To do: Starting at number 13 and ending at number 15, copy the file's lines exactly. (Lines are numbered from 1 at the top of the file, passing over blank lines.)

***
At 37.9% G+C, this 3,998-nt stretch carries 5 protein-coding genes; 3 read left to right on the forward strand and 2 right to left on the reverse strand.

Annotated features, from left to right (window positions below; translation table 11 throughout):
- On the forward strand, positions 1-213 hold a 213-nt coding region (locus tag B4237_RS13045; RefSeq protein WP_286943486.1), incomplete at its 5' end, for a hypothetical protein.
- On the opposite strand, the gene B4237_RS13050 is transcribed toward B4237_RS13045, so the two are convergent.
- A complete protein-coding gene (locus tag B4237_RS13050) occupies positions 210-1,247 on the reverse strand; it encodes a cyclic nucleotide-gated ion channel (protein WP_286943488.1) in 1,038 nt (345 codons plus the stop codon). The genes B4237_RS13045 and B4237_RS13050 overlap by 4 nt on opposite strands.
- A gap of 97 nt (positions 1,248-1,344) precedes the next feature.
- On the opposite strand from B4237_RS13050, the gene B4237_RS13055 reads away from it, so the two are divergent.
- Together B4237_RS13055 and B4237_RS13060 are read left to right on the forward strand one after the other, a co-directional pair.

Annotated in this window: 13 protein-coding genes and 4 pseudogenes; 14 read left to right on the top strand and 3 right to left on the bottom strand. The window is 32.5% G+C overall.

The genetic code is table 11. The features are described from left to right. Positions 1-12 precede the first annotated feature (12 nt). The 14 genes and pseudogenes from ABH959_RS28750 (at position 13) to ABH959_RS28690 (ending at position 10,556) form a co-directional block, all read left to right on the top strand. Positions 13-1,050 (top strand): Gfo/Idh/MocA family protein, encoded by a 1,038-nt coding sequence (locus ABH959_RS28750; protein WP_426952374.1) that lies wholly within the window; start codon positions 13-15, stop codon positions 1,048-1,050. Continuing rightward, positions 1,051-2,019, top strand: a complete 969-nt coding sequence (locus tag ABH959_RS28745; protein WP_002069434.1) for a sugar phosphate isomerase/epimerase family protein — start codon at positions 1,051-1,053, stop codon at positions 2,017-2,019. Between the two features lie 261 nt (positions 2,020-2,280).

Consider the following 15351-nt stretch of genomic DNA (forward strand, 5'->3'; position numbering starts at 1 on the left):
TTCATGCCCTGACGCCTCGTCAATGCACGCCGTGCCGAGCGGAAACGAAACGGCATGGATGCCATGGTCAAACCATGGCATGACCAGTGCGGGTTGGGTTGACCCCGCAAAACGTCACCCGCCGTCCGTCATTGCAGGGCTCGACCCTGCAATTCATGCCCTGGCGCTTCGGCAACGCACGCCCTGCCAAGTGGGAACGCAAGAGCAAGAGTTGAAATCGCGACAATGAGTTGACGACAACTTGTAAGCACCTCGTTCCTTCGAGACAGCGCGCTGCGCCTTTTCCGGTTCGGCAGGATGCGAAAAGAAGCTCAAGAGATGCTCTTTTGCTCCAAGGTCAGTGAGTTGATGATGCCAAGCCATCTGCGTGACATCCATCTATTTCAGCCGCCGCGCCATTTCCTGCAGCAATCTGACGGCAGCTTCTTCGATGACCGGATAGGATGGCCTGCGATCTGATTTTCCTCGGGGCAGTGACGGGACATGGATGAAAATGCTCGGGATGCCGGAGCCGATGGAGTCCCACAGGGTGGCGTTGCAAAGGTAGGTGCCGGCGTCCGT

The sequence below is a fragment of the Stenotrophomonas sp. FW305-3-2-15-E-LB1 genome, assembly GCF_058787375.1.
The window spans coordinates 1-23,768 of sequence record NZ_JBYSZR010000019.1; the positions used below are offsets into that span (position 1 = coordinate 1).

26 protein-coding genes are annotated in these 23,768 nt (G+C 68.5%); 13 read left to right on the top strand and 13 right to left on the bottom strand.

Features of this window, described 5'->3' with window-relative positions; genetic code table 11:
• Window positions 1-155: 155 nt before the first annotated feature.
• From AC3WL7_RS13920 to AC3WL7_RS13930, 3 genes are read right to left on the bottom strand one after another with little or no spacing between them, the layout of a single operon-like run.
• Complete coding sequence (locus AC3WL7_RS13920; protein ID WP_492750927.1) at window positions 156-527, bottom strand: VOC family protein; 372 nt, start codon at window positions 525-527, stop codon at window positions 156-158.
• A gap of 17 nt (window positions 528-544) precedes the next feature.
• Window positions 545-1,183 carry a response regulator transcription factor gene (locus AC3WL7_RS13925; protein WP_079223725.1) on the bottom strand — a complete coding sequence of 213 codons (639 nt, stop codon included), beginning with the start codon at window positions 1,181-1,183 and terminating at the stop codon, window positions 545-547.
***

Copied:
The sequence below is a fragment of the Stenotrophomonas sp. FW305-3-2-15-E-LB1 genome, assembly GCF_058787375.1.
The window spans coordinates 1-23,768 of sequence record NZ_JBYSZR010000019.1; the positions used below are offsets into that span (position 1 = coordinate 1).

26 protein-coding genes are annotated in these 23,768 nt (G+C 68.5%); 13 read left to right on the top strand and 13 right to left on the bottom strand.